A new international platform is to be launched in Geneva to anticipate the effects of societal changes amidst the Covid-19 crisis, Swiss President Simonetta Sommaruga said on Wednesday.This content was published on July 8, 2020 - 16:06
Switzerland is supporting this initiative and calls on states to help the International Labour Organisation (ILO) in the face of the current jobs crisis, she added.
The new platform, Thinking ahead on Societal Changes (TASC), aims to bring together the expertise of governments, international organisations, the private sector, associations and civil society to anticipate changes in society, Sommaruga told an ILO online summit on Covid-19 and employment.
Only the collaboration of the entire international community will make it possible "to face the consequences of the pandemic", said Sommaruga, who holds the rotating Swiss presidency this year. For the labour market, the response to the crisis must take into account the ILO Centennial Declaration on the Future of Work approved last year. This declaration commits states to guarantee protection for all workers and to promote sustainable economic growth, full employment and decent jobs for all.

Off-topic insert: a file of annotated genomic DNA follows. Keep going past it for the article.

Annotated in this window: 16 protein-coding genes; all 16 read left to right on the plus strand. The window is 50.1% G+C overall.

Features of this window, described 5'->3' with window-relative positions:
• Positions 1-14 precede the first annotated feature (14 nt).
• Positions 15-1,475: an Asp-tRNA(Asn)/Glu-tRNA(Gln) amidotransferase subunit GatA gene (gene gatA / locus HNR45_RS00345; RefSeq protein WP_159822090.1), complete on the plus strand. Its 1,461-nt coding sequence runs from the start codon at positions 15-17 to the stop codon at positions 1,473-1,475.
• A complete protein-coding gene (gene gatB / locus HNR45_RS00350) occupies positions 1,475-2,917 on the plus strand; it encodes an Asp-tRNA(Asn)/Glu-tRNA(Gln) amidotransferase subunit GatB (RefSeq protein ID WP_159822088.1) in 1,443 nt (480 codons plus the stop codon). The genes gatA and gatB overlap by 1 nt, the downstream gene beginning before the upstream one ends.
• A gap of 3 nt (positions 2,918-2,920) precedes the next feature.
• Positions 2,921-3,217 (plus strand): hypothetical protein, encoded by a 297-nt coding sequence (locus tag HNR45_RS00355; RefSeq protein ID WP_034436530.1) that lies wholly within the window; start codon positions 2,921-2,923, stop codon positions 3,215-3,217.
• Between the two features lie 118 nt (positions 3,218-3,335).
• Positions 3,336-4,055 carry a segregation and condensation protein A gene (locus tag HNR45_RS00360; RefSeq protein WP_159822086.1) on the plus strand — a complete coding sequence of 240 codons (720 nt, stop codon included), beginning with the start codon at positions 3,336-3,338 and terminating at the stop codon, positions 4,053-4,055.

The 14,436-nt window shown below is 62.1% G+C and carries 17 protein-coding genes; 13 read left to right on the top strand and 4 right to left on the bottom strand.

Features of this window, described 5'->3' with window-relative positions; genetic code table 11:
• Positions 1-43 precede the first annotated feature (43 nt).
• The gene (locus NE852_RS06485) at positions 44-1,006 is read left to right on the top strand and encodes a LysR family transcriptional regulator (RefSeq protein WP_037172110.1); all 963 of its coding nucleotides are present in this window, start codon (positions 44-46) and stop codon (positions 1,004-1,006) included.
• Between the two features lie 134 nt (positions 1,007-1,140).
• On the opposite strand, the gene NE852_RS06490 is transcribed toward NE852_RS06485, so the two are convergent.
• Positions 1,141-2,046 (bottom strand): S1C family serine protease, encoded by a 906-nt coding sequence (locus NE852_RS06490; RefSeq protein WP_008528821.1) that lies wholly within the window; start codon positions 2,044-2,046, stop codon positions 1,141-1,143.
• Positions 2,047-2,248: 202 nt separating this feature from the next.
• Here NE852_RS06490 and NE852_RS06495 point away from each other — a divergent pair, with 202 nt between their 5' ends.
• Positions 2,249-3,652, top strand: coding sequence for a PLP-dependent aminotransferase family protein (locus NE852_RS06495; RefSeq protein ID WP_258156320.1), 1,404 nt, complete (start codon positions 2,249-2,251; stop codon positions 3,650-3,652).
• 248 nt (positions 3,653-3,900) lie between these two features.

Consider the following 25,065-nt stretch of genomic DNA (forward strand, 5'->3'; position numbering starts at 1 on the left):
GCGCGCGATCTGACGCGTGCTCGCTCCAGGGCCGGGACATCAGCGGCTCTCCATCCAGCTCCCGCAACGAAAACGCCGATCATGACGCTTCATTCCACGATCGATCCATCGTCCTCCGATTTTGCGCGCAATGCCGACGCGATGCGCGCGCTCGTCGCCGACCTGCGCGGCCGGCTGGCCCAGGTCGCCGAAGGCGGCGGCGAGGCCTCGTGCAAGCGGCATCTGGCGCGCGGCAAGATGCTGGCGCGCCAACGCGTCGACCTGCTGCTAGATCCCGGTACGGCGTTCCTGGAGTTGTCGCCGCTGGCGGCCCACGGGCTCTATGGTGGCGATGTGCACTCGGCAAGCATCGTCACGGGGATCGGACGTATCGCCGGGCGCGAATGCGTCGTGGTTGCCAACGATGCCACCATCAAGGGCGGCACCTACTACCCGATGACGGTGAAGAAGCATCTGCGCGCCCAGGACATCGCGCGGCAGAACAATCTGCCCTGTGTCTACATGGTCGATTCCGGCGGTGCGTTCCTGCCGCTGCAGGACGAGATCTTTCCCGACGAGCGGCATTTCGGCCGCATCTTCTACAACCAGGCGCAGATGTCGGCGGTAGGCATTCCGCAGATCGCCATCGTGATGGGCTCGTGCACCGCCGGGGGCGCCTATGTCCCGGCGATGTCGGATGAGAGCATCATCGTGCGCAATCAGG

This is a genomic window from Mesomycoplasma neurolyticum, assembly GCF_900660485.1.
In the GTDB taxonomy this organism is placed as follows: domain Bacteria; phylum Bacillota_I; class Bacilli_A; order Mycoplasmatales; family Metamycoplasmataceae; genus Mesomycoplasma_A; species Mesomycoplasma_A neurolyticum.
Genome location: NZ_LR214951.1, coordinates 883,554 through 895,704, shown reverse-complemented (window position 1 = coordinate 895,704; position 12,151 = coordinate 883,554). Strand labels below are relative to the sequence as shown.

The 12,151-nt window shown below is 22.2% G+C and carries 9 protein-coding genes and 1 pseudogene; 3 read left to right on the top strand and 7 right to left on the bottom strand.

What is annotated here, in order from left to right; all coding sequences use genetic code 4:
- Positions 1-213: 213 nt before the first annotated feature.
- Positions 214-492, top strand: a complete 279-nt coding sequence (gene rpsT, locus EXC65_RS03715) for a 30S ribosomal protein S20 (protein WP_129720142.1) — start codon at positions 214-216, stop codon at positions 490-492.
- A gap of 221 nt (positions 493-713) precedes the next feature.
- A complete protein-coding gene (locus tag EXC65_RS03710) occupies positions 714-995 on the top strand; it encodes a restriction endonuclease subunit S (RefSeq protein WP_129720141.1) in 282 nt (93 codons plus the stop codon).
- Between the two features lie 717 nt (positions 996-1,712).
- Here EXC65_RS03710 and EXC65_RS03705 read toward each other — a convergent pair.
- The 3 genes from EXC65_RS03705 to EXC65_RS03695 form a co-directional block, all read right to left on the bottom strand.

Sommaruga noted that "Switzerland has not been spared" the effects of the pandemic crisis. She defended the social safety net and social dialogue that had helped respond to the economic situation.
Other international leaders addressing the summit have included UN Secretary General António Guterres, who said it was not a choice between health and the economy. “They are interlinked: we will either win on all fronts or fail on all fronts," he said.
International Monetary Fund managing director Kristalina Georgieva told the summit that policies should “lay the foundation for a low-carbon, resilient recovery that would create millions of jobs while helping address the climate crisis", and expressed particular concern that the crisis will “jeopardise the important development gains of the last years".
World Trade Organization director-general Roberto Azevêdo stressed that keeping markets open to trade would play an important role in recovery. “In the short run, raising trade barriers would threaten access to food and medical supplies," he told the summit.